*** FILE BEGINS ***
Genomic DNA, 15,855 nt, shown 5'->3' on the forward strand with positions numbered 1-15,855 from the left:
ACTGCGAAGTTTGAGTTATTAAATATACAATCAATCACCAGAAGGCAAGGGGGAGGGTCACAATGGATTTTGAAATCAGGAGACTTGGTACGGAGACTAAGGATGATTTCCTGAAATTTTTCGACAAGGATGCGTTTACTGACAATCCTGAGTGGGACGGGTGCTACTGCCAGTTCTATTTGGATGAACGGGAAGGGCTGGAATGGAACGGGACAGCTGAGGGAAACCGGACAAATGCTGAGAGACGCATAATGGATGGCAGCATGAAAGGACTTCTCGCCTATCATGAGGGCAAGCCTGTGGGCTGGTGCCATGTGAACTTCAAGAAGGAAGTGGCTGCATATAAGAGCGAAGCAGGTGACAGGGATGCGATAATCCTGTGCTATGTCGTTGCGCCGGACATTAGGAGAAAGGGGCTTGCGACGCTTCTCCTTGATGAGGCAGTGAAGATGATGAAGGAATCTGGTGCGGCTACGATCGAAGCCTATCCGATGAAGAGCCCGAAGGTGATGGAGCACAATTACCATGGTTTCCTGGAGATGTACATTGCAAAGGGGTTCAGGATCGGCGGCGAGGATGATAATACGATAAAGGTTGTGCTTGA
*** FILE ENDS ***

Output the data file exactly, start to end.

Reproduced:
Genomic DNA, 15,855 nt, shown 5'->3' on the forward strand with positions numbered 1-15,855 from the left:
ACTGCGAAGTTTGAGTTATTAAATATACAATCAATCACCAGAAGGCAAGGGGGAGGGTCACAATGGATTTTGAAATCAGGAGACTTGGTACGGAGACTAAGGATGATTTCCTGAAATTTTTCGACAAGGATGCGTTTACTGACAATCCTGAGTGGGACGGGTGCTACTGCCAGTTCTATTTGGATGAACGGGAAGGGCTGGAATGGAACGGGACAGCTGAGGGAAACCGGACAAATGCTGAGAGACGCATAATGGATGGCAGCATGAAAGGACTTCTCGCCTATCATGAGGGCAAGCCTGTGGGCTGGTGCCATGTGAACTTCAAGAAGGAAGTGGCTGCATATAAGAGCGAAGCAGGTGACAGGGATGCGATAATCCTGTGCTATGTCGTTGCGCCGGACATTAGGAGAAAGGGGCTTGCGACGCTTCTCCTTGATGAGGCAGTGAAGATGATGAAGGAATCTGGTGCGGCTACGATCGAAGCCTATCCGATGAAGAGCCCGAAGGTGATGGAGCACAATTACCATGGTTTCCTGGAGATGTACATTGCAAAGGGGTTCAGGATCGGCGGCGAGGATGATAATACGATAAAGGTTGTGCTTGA